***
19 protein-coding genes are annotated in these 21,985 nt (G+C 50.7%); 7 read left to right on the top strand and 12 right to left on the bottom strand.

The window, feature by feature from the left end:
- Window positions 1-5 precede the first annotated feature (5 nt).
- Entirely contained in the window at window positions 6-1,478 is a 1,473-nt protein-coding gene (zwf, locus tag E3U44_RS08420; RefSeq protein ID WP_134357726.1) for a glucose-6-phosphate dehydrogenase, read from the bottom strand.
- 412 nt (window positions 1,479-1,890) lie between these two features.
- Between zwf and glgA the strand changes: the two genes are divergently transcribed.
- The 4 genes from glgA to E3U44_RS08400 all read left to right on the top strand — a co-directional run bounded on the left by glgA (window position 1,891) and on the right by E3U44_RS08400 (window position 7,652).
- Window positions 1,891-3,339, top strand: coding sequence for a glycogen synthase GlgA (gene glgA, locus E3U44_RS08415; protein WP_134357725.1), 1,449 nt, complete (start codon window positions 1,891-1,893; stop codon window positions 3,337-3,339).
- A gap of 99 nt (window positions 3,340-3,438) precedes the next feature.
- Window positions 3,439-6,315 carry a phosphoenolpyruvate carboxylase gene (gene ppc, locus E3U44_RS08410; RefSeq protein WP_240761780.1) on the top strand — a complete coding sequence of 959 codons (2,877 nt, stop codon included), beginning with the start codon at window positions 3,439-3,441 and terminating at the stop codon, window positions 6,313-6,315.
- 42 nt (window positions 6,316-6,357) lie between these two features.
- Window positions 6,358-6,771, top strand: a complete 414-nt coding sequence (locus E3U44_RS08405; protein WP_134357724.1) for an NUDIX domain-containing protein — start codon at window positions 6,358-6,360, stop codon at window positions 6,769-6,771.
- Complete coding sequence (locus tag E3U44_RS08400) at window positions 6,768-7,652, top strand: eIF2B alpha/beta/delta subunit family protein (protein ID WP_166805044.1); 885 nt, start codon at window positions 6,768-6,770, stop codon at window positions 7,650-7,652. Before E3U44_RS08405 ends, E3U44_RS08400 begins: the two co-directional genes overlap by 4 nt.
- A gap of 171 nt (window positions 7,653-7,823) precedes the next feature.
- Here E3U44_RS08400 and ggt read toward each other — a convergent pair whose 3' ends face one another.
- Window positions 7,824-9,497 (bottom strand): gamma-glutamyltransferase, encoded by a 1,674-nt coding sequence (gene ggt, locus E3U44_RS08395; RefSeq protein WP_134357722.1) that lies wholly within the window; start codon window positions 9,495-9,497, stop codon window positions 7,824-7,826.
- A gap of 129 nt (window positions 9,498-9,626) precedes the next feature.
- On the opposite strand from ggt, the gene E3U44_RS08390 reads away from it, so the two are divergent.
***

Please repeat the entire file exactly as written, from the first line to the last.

19 protein-coding genes are annotated in these 21,985 nt (G+C 50.7%); 7 read left to right on the top strand and 12 right to left on the bottom strand.

The window, feature by feature from the left end:
- Window positions 1-5 precede the first annotated feature (5 nt).
- Entirely contained in the window at window positions 6-1,478 is a 1,473-nt protein-coding gene (zwf, locus tag E3U44_RS08420; RefSeq protein ID WP_134357726.1) for a glucose-6-phosphate dehydrogenase, read from the bottom strand.
- 412 nt (window positions 1,479-1,890) lie between these two features.
- Between zwf and glgA the strand changes: the two genes are divergently transcribed.
- The 4 genes from glgA to E3U44_RS08400 all read left to right on the top strand — a co-directional run bounded on the left by glgA (window position 1,891) and on the right by E3U44_RS08400 (window position 7,652).
- Window positions 1,891-3,339, top strand: coding sequence for a glycogen synthase GlgA (gene glgA, locus E3U44_RS08415; protein WP_134357725.1), 1,449 nt, complete (start codon window positions 1,891-1,893; stop codon window positions 3,337-3,339).
- A gap of 99 nt (window positions 3,340-3,438) precedes the next feature.
- Window positions 3,439-6,315 carry a phosphoenolpyruvate carboxylase gene (gene ppc, locus E3U44_RS08410; RefSeq protein WP_240761780.1) on the top strand — a complete coding sequence of 959 codons (2,877 nt, stop codon included), beginning with the start codon at window positions 3,439-3,441 and terminating at the stop codon, window positions 6,313-6,315.
- 42 nt (window positions 6,316-6,357) lie between these two features.
- Window positions 6,358-6,771, top strand: a complete 414-nt coding sequence (locus E3U44_RS08405; protein WP_134357724.1) for an NUDIX domain-containing protein — start codon at window positions 6,358-6,360, stop codon at window positions 6,769-6,771.
- Complete coding sequence (locus tag E3U44_RS08400) at window positions 6,768-7,652, top strand: eIF2B alpha/beta/delta subunit family protein (protein ID WP_166805044.1); 885 nt, start codon at window positions 6,768-6,770, stop codon at window positions 7,650-7,652. Before E3U44_RS08405 ends, E3U44_RS08400 begins: the two co-directional genes overlap by 4 nt.
- A gap of 171 nt (window positions 7,653-7,823) precedes the next feature.
- Here E3U44_RS08400 and ggt read toward each other — a convergent pair whose 3' ends face one another.
- Window positions 7,824-9,497 (bottom strand): gamma-glutamyltransferase, encoded by a 1,674-nt coding sequence (gene ggt, locus E3U44_RS08395; RefSeq protein WP_134357722.1) that lies wholly within the window; start codon window positions 9,495-9,497, stop codon window positions 7,824-7,826.
- A gap of 129 nt (window positions 9,498-9,626) precedes the next feature.
- On the opposite strand from ggt, the gene E3U44_RS08390 reads away from it, so the two are divergent.